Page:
Think your house is haunted? In some cases, promoting that kind of “emotional defect” can become a sales tactic (if you can find the right buyer). But it’s more likely that rumors of ghost sightings could land your home on a list of real-life haunted houses for sale or make it tough to sell. And if a death has occurred there — whether violent or nonviolent — it could scare off potential buyers.
That said, it’s not impossible to sell a home with a notorious past if you know what you’re up against. First things first: Do your homework. Each state has different rules regarding whether a seller must disclose an emotional defect. Some states don’t require disclosure of any kind. Others deem it necessary to reveal any death that occurred for reasons outside of illness or natural causes but don’t require a mention of ghost sightings, which means you’re not required to share that your house might be haunted when selling.
Even if you aren’t required by law to disclose paranormal activity, you should consider being upfront with potential buyers. By being honest, you eliminate the risk a buyer will back out at the last minute if they uncover the truth on their own — you’d be surprised what you can find online. Plus, there are always buyers out there who want a home with a bit of character and history (even if that history is on the darker side), so being proud that you have a haunted house for sale may help you find a buyer who loves your home’s back story as much as you do.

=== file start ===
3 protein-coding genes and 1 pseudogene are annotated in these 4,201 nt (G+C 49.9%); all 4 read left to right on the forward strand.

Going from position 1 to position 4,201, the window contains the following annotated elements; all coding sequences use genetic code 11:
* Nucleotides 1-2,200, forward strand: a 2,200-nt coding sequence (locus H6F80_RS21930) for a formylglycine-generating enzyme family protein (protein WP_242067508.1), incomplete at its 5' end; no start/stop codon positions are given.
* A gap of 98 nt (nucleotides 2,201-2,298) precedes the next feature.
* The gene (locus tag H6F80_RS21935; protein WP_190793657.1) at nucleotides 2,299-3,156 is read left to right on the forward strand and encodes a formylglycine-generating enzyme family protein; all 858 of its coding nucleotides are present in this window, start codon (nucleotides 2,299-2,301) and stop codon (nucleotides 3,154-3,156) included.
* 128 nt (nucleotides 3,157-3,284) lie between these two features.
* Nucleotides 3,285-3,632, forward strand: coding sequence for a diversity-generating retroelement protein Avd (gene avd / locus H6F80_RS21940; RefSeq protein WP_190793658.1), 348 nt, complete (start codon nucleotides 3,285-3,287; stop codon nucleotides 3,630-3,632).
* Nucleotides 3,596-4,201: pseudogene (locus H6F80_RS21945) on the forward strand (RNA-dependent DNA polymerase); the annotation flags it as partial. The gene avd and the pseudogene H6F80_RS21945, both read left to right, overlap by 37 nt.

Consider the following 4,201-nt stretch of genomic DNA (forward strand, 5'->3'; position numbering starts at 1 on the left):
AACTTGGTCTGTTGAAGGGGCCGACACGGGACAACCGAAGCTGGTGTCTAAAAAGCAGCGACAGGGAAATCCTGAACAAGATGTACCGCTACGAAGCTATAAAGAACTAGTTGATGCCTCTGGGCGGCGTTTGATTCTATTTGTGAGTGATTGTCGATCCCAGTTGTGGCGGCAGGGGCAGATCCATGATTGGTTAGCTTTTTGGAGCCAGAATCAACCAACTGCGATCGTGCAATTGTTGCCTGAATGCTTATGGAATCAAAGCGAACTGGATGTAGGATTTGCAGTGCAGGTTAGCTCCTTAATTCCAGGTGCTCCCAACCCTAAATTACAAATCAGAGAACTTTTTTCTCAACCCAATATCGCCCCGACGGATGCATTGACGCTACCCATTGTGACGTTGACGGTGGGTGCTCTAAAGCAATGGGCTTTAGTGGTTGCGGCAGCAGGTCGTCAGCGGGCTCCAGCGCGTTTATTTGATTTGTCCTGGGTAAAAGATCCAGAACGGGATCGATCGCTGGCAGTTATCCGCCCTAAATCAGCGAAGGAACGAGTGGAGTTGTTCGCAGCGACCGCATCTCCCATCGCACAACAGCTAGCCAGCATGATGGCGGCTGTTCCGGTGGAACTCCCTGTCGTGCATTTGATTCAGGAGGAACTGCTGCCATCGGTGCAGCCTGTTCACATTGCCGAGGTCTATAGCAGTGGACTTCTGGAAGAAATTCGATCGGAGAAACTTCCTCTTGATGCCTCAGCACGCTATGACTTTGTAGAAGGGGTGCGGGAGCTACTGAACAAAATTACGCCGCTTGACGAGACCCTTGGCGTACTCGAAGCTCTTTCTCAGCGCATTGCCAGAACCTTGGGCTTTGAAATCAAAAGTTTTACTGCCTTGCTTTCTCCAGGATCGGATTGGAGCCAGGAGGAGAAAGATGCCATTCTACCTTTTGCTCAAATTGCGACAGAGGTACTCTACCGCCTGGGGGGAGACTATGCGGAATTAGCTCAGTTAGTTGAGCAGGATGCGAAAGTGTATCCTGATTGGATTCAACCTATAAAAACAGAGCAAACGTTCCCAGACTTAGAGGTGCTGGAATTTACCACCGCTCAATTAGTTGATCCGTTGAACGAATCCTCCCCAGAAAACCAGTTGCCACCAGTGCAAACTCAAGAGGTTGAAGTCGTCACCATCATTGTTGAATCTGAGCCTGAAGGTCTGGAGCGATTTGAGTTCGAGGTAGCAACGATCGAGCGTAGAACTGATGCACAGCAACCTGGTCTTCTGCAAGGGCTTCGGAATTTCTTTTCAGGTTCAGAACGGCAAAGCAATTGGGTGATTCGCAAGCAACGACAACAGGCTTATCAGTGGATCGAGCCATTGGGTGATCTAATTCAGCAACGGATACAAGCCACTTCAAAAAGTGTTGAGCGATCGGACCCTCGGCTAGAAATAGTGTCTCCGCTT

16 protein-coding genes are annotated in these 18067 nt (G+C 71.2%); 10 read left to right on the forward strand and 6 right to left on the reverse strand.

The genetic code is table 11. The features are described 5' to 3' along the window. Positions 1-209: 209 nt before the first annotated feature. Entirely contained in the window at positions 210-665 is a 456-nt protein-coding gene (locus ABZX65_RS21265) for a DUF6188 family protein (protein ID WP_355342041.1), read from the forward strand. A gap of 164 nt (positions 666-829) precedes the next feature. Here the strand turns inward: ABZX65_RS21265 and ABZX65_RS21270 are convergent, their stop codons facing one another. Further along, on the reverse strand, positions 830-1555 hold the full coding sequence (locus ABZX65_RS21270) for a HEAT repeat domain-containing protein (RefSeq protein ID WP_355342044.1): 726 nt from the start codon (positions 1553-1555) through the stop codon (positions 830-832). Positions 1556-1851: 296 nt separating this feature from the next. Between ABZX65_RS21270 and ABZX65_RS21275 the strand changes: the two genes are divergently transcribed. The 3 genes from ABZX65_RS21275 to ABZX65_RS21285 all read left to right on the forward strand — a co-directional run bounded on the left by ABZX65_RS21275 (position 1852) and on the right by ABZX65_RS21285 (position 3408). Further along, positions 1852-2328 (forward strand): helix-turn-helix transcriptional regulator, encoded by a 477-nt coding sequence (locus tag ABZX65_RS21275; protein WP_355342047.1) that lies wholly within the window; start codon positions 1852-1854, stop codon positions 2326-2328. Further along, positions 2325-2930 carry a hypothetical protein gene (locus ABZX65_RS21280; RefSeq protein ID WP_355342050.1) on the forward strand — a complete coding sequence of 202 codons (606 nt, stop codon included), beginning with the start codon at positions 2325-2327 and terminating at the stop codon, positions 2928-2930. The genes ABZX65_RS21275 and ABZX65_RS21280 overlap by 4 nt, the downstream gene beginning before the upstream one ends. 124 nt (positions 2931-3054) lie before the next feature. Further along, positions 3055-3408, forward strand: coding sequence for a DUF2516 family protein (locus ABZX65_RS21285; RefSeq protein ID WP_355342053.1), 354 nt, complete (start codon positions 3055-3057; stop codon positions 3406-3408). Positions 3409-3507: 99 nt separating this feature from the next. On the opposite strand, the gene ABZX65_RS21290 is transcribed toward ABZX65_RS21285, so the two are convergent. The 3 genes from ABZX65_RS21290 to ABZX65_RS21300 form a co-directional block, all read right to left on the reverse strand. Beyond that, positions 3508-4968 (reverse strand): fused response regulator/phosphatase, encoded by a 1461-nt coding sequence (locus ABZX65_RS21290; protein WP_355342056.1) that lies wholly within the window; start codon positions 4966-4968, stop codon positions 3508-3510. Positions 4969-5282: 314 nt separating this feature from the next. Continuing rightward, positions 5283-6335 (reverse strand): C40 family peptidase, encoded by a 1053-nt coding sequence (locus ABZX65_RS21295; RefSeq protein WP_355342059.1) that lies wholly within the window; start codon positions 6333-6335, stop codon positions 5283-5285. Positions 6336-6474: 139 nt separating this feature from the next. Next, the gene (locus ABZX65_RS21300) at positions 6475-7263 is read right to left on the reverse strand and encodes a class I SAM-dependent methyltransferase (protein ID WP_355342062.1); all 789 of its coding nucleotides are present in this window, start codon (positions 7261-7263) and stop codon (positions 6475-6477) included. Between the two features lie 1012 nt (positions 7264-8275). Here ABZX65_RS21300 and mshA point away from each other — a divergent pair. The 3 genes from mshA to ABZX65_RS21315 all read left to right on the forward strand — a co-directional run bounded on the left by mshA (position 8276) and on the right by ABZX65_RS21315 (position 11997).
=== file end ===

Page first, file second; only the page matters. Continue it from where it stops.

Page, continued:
Unfortunately, if the emotional defect is a more recent occurrence, you may have to consider pricing the house under market value. Even in states with no formal disclosure laws, a house that has seen unnatural deaths in recent years typically can’t fly under the radar (especially if you have chatty neighbors!). In that case, talk to your real estate agent about smart pricing to keep the house from lingering on the market.